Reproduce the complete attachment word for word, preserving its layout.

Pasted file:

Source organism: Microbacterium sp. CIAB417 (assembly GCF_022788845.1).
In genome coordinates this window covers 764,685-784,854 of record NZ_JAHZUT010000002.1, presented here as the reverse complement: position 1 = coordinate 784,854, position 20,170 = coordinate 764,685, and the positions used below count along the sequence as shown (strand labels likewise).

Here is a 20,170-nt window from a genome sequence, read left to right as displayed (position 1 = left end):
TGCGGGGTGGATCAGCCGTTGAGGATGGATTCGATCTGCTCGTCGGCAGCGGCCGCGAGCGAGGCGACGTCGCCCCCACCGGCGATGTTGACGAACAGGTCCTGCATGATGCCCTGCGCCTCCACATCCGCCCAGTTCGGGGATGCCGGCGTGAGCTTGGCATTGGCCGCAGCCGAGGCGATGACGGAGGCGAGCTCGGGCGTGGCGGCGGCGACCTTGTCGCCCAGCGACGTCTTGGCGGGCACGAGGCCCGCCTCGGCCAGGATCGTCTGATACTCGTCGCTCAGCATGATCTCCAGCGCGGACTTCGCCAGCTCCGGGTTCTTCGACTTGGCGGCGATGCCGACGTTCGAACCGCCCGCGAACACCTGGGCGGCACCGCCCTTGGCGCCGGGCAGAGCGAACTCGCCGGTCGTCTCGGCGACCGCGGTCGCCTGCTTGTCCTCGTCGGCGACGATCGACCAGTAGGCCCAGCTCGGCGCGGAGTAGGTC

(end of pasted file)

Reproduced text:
Source organism: Microbacterium sp. CIAB417 (assembly GCF_022788845.1).
In genome coordinates this window covers 764,685-784,854 of record NZ_JAHZUT010000002.1, presented here as the reverse complement: position 1 = coordinate 784,854, position 20,170 = coordinate 764,685, and the positions used below count along the sequence as shown (strand labels likewise).

Here is a 20,170-nt window from a genome sequence, read left to right as displayed (position 1 = left end):
TGCGGGGTGGATCAGCCGTTGAGGATGGATTCGATCTGCTCGTCGGCAGCGGCCGCGAGCGAGGCGACGTCGCCCCCACCGGCGATGTTGACGAACAGGTCCTGCATGATGCCCTGCGCCTCCACATCCGCCCAGTTCGGGGATGCCGGCGTGAGCTTGGCATTGGCCGCAGCCGAGGCGATGACGGAGGCGAGCTCGGGCGTGGCGGCGGCGACCTTGTCGCCCAGCGACGTCTTGGCGGGCACGAGGCCCGCCTCGGCCAGGATCGTCTGATACTCGTCGCTCAGCATGATCTCCAGCGCGGACTTCGCCAGCTCCGGGTTCTTCGACTTGGCGGCGATGCCGACGTTCGAACCGCCCGCGAACACCTGGGCGGCACCGCCCTTGGCGCCGGGCAGAGCGAACTCGCCGGTCGTCTCGGCGACCGCGGTCGCCTGCTTGTCCTCGTCGGCGACGATCGACCAGTAGGCCCAGCTCGGCGCGGAGTAGGTC